By the time she was 19, Natalie Portman could be considered almost a veteran Hollywood actress. She had been making movies since she was 13 when Luc Besson put her at the center of The Professional Leon 1994 From there he went on to work with directors at the top of Hollywood such as Michael Mann (Heat, 1995), Ted Demme Beautiful Girls, 1996, Woody Allen Everyone Says I Love Your, 1996), Tim Burton Mars Attacks 1996 or George Lucas the Star Wars prequels.
However, participating in a Chekhov play, The Seagull, in a cast with Meryl Streep, Philip Seymour Hoffman, and Christopher Walken still imposed considerably on him. Even more so if we add the direction of a legend of the stages and the big screen like Mike Nichols, who commanded this montage in New York. However, as can be read in Mike Nichols, A Life, the new biography of the director of The Graduate written by Mark Harris, Portman recalls that Nichols made her feel comfortable and gain confidence in herself despite being surrounded by colossi of interpretation.
According to the author of the book, in her moments of insecurity Portman turned to Nichols and felt sheltered in a way she had not experienced before in Hollywood. “He was the only male mentor without any trace of drooling that I had recalled the actress.
I was 19 years old and I hadn’t done anything yet that I needed to document myself for other than being Anne Frank in the 1997 Broadway musical The Diary of Anne Frank. I would see Phil Seymour Hoffman filling his notebook with questions. Meryl Streep inventing songs in case her character took to crooning explains Natalie Portman in the book via IndieWire. I think Mike Nichols was a true feminist. He didn’t look at you in any way other than as a creative, interesting, and talented person. It’s wonderful quality and very difficult to find in directors of his generation.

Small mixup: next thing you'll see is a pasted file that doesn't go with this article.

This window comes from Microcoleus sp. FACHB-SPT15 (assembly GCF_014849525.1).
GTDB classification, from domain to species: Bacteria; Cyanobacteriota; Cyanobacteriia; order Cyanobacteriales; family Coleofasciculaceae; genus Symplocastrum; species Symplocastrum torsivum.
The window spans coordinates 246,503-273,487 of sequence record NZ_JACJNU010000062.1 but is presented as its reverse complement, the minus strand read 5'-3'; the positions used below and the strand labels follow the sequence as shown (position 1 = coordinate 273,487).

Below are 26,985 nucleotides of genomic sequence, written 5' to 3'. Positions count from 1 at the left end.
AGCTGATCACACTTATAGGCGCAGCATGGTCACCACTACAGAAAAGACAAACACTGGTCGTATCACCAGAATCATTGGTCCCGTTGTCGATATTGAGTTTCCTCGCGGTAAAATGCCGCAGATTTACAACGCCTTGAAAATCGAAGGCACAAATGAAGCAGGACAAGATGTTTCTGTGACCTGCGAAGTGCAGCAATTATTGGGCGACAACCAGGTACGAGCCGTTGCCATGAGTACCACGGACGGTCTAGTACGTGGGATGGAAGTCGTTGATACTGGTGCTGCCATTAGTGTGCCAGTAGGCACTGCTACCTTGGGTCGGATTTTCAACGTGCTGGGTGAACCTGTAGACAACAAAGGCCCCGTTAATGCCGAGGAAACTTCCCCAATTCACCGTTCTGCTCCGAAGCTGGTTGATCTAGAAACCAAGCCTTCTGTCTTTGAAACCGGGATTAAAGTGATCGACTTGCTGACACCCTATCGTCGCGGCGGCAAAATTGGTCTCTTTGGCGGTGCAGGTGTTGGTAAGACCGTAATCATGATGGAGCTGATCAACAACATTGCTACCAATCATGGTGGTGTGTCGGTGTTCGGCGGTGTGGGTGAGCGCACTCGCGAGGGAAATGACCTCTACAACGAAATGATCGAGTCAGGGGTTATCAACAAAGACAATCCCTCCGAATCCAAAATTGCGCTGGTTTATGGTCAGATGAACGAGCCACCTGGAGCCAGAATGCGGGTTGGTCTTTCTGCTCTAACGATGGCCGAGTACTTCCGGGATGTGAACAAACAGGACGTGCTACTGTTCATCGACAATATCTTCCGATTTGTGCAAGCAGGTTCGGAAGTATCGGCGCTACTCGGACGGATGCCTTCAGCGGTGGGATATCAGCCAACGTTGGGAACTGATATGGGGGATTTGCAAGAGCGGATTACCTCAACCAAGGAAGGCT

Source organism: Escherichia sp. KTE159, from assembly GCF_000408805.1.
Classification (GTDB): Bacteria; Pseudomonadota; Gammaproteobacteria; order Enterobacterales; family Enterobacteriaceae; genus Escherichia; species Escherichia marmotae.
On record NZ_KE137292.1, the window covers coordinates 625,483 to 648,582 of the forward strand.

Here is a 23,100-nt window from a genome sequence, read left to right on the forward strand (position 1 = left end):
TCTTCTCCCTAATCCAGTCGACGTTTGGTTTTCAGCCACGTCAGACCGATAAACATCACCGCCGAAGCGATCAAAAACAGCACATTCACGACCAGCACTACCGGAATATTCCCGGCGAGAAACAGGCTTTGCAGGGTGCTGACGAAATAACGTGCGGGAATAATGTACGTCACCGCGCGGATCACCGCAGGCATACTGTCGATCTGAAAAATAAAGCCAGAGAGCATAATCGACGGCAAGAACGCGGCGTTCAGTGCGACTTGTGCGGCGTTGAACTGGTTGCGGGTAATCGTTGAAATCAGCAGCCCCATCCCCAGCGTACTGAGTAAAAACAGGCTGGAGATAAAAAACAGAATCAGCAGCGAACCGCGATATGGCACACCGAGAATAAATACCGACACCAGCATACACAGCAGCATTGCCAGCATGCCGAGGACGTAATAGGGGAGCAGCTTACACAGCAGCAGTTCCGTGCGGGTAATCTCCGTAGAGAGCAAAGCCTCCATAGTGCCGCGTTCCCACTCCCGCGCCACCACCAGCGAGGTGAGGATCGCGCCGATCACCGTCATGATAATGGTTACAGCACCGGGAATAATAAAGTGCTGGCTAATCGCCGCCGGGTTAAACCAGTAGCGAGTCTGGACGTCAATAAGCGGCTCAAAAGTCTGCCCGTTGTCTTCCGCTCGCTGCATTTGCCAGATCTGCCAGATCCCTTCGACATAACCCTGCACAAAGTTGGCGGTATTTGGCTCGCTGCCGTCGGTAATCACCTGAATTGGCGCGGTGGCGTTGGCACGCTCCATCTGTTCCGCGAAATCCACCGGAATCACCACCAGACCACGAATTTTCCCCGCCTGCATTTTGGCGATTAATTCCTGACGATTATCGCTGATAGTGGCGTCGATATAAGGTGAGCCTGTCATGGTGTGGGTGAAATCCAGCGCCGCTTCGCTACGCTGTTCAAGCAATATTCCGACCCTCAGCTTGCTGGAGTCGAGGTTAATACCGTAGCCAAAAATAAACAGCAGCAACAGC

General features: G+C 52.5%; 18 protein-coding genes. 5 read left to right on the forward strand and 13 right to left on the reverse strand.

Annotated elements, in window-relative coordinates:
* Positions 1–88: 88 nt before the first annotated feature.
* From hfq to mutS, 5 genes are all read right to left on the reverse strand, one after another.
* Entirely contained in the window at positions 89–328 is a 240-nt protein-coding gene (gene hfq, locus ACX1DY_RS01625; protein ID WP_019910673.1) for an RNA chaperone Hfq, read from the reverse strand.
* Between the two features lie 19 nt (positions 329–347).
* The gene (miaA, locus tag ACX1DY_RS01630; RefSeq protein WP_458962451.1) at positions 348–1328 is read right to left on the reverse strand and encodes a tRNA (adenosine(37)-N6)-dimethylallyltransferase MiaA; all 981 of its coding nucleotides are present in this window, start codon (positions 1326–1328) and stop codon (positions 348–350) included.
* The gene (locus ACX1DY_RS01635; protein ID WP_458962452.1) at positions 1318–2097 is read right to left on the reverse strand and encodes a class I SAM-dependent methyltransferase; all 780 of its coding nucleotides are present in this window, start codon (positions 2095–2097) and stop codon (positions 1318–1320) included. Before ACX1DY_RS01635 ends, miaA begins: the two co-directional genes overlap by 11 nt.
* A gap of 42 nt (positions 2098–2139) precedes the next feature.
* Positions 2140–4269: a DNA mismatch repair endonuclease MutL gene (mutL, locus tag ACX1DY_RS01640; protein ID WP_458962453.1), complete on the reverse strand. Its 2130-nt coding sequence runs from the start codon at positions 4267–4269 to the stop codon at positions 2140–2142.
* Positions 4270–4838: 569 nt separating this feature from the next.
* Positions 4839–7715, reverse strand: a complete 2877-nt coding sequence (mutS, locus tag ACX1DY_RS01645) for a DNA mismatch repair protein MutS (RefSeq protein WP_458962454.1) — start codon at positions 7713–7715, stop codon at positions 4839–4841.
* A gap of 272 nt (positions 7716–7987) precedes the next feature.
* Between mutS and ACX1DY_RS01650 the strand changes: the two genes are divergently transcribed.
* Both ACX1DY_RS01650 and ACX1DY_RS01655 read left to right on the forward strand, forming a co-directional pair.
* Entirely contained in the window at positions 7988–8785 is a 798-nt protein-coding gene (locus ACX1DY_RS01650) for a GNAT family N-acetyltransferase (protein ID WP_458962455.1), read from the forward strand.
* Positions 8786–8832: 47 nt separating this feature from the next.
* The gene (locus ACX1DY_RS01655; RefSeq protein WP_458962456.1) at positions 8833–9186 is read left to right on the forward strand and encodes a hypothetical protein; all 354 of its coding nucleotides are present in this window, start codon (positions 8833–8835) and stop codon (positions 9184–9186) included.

A few years later, Natalie Portman and Mike Nichols collaborated again on Closer (2004), the film adaptation of a play by Patrick Marber where the actress played a striptease dancer it was the first Oscar nomination of his career.
Nichols was especially careful and protective of Portman, especially in the strip club sequence. I wanted to cover my ass even more than my own father Portman said at the time, Harris relates in the biography. She made sure she was comfortable with the angles, the costumes, and the movements. She walked with her and they planned the scene until she felt ready.
What He did for me God, I hope one day I have that ability to inspire and guide someone else Natalie Portman concludes her memory of Mike Nichols. The director’s biography of Who’s Afraid of Virginia Woolf? The Graduate Silkwood About Henry and many more classics have been edited by Penguin Press.